Night of the Magician
By: Walter Giersbach

Jonas again challenged Allen Ledbetter in his teasing way, the same way he had bantered when they were both at Columbia Law. "You're no magician, and you're going to be found out one day," he said.

Over drinks at the 21 Club, his pal continued, suggesting Allen's reputation was ill-deserved. "There's a bit of nonsense about your abilities, Allen, sad to say. I've seen you lose a poker hand when three of a kind was showing on the table."

Allen luxuriated in his reputation that he was shrewd and had the mind of a bear trap. He was always at his best when the prosecution came up with specious accusations. But, another problem beat on his mind and attacked this presumption. Jonas chiding him now was just irritating.

"That was after a disastrous number of drinks years ago, Jonas."

"And, there was the time you invested – what? – five thousand dollars in a company that was going to make pet treadmills for lazy dog walkers."

Jonas whispered the truth, but Allen rose to the challenge. "Jonas, my reputation is a thing of rare worth. How many fewer people would eat a Big Mac if McDonald's didn't have a ‘secret sauce'? My artfulness is my secret sauce. Let me advise you, counselor, you can fool rational, educated, sensible people, but you can never fool another magician. Just like those people in Washington negotiating with the Russians. Those foreign diplomats who fool us every time. They're magicians. I'm a magician when the defendant is my client."

* * *

After leaving Jonas he went home and unlocked the door to his apartment. With Maureen and their son gone and the apartment empty, even the light switch sounded loud. It was almost eight p.m. and his heart began beating faster. As his watch ticked over to the hour, his cell rang. The problem had returned.

The same voice said hollowly, "I know what you did." Then the line went dead. The caller's number was blocked on his phone's screen. The voice was unfamiliar.

Allen sat down heavily. Sweat beaded his forehead. This had been going on for a week. The same call, the same wheezing voice every night at eight p.m.

"What have I done?" Allen shouted at the empty apartment. "For God's sake, what was it?" He remembered a month ago he was in Zabar's buying coffee when a familiar-looking young woman came up behind him in the checkout line. He told her that he thought he knew her. She replied, "Well you should remember me. You`re the father of one of my kids."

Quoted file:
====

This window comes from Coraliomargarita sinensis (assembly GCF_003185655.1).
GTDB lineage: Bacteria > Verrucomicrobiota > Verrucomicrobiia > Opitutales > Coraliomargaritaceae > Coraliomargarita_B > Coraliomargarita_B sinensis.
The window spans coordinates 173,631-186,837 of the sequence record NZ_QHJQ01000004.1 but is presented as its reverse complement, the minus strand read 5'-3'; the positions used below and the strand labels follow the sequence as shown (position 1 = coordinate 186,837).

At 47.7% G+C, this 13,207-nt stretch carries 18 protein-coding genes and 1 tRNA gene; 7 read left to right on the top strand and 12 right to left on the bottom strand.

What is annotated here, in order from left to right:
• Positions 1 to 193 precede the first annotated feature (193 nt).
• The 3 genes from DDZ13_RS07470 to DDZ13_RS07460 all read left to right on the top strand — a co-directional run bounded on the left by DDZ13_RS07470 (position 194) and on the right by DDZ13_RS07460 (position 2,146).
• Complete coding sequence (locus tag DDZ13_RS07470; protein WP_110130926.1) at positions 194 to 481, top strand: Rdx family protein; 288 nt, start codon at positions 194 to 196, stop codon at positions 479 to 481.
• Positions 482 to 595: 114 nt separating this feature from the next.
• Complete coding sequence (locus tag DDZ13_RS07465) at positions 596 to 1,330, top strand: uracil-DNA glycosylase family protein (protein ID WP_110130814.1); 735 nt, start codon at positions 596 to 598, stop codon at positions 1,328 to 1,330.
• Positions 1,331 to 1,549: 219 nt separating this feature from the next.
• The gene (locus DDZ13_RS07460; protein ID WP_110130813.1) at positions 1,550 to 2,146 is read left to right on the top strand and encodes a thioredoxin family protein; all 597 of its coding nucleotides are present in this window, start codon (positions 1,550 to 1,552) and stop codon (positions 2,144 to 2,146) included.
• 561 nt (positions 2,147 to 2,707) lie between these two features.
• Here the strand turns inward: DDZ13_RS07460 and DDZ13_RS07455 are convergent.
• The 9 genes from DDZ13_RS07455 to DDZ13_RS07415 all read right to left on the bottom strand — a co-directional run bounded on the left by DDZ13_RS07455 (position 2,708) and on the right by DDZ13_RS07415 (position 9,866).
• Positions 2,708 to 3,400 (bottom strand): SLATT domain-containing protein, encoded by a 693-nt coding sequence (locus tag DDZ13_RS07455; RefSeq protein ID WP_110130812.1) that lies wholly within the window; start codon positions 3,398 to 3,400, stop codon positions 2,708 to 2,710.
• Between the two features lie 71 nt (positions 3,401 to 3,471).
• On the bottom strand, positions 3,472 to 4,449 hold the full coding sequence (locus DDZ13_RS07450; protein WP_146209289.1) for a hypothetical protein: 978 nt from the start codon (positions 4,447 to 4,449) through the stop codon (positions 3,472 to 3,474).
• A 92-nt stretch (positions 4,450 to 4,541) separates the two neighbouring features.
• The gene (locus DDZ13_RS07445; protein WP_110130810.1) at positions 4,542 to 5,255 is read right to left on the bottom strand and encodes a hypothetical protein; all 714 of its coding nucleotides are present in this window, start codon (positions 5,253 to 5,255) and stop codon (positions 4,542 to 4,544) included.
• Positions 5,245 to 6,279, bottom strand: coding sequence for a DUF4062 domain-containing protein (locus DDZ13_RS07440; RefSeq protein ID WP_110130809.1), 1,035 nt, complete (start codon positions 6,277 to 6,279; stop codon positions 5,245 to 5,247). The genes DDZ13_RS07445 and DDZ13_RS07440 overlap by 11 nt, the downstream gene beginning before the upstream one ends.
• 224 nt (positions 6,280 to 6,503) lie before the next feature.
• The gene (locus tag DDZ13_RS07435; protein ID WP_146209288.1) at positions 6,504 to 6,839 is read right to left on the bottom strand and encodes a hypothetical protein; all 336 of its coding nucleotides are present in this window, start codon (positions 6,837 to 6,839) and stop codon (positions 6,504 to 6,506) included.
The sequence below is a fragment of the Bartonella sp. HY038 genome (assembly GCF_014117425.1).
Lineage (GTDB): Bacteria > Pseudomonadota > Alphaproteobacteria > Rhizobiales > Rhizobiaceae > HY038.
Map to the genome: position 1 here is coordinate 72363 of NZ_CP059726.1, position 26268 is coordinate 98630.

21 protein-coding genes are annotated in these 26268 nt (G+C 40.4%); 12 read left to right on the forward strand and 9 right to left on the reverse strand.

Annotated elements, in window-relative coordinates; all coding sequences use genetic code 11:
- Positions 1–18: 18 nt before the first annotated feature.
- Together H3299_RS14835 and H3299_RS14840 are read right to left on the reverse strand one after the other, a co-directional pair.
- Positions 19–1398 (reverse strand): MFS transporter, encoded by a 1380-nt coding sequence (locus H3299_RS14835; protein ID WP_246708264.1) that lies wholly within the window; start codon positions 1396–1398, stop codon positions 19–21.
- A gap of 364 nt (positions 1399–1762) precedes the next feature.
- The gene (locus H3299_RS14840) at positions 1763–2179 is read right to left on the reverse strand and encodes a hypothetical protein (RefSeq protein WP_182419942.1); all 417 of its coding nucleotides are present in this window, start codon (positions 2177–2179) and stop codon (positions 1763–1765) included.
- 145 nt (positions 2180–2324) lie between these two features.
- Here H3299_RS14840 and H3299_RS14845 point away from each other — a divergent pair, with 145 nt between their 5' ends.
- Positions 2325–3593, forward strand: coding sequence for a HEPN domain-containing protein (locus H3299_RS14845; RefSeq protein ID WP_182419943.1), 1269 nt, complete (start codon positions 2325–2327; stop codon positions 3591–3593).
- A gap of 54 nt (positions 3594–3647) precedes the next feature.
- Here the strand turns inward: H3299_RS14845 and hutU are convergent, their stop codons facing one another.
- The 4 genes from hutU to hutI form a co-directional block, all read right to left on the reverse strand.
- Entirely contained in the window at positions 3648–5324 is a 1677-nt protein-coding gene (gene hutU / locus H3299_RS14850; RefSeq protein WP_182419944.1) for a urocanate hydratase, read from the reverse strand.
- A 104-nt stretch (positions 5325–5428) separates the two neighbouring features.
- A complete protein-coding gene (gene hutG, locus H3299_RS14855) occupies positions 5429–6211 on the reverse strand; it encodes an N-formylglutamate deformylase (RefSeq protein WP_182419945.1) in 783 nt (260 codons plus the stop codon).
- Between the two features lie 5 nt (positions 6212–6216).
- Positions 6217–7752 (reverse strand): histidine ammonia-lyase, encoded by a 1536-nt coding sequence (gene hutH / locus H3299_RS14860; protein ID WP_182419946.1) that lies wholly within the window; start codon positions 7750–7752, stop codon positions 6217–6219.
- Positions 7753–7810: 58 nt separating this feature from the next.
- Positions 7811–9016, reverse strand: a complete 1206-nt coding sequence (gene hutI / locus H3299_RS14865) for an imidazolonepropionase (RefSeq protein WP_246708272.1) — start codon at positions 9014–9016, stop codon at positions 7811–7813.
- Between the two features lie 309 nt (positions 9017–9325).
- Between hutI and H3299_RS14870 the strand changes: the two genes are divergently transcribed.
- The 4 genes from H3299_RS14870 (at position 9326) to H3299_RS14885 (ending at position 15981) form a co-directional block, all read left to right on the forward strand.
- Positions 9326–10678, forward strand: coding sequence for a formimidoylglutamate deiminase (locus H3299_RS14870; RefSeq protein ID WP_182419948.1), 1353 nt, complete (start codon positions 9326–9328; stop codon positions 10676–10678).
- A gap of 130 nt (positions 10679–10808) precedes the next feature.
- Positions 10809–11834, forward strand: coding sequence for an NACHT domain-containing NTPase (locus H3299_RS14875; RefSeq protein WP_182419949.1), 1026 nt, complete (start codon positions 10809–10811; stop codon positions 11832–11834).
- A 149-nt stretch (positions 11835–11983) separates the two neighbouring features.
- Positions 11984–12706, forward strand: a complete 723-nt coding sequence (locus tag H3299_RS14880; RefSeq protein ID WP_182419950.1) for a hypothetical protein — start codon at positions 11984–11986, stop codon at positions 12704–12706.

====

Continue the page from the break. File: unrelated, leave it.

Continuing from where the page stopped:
He thought deeply and then a holy Moses moment hit him. New Year's Eve 2010! That rooftop party in San Diego! "Wow!" he told her, "we got so drunk. That was some night, huh? I guess I should have stayed in touch." She had looked puzzled and said, "What are you talking about? I'm your son`s pre-school teacher."

Now he and Maureen were separated and she and their son were in Connecticut. Maybe he was losing his mind. Was it possible to get Alzheimer's when you're only 42? Did he have a little tumor chewing away at his brain, erasing memory? Eating him while he tried to gobble up the world?

"I know what you did." Repeating the words each time brought to mind another mistake, miscalculation, error in judgment. It had to have something to do with Maureen. The fact that he'd been seeing a charming young paralegal. Totally platonic, but Maureen had a hard time believing his defense. Or the argument over selling her grandmother's silly brooch to invest in the treadmill scheme.

Sick of the words rattling in his brain, he left the apartment and headed to Madison Avenue where the nighttime chaos, car horns and cacophony would drown out the accusation. Lincoln Center was lit like a midtown Taj Mahal as clusters of people streamed toward the entrance. He was ready to cross West 65th Street as soon as the light changed when a kid bumped him, dashing past and into traffic. A cab shrieked to a stop the same second Allen grabbed the kid's arm and yanked him backward.

"Fucking idiot!" the cabbie shouted, and gunned the engine.

"Guy has a point," Allen admonished the kid. "It's like pinball. Soon's you step off the curb you're in play."

"Sorry," the kid mumbled, his head bobbing in apology.

Then someone on the sidewalk said, "I know what you did."

Allen whirled and saw an elderly man using a cane to hold himself erect. Small plastic tubes fed oxygen from a tank into his nose.


"Sorry. Can't talk much. Trouble breathing. But wanted…wanted to let you know." He paused to suck in air. "My son was the boy the cops…cops called the Bethesda Fountain Mugger. Over in Central Park."

"Two years ago," Allen said. "Case of attempted assault."

"You convinced the jury," the man wheezed. "My son was innocent."

"There was mitigating evidence."

"Suppressed by the prosecutor."

Allen smiled in recollection. "Assistant prosecutor. Young guy. I said in court that I knew what they were withholding from the defense. Whatever it was must've been dynamite, because charges were reduced and the jury threw out a not guilty." He was warmed now, remembering the calculated bluff that worked.

"I know what you did. My son finished college. Now he's a teacher. A good man. A family man. Mister, you're a magician."

Allen smiled in the twilight. "A magician."

"Sorry I been calling you. I didn't know what to say until I saw you here. My wife and I were so scared. But I had to say I know what you did. Thank you. And sorry for bothering you."

"You've been a pleasure. Thank you."

New York was a magical city. He'd have to tell Jonas next time. He wondered too – just a thought that came to mind – if he called Maureen, perhaps they could talk things out and see if any mistakes he'd made could be patched up. A good magician should make it possible to achieve reconciliation.

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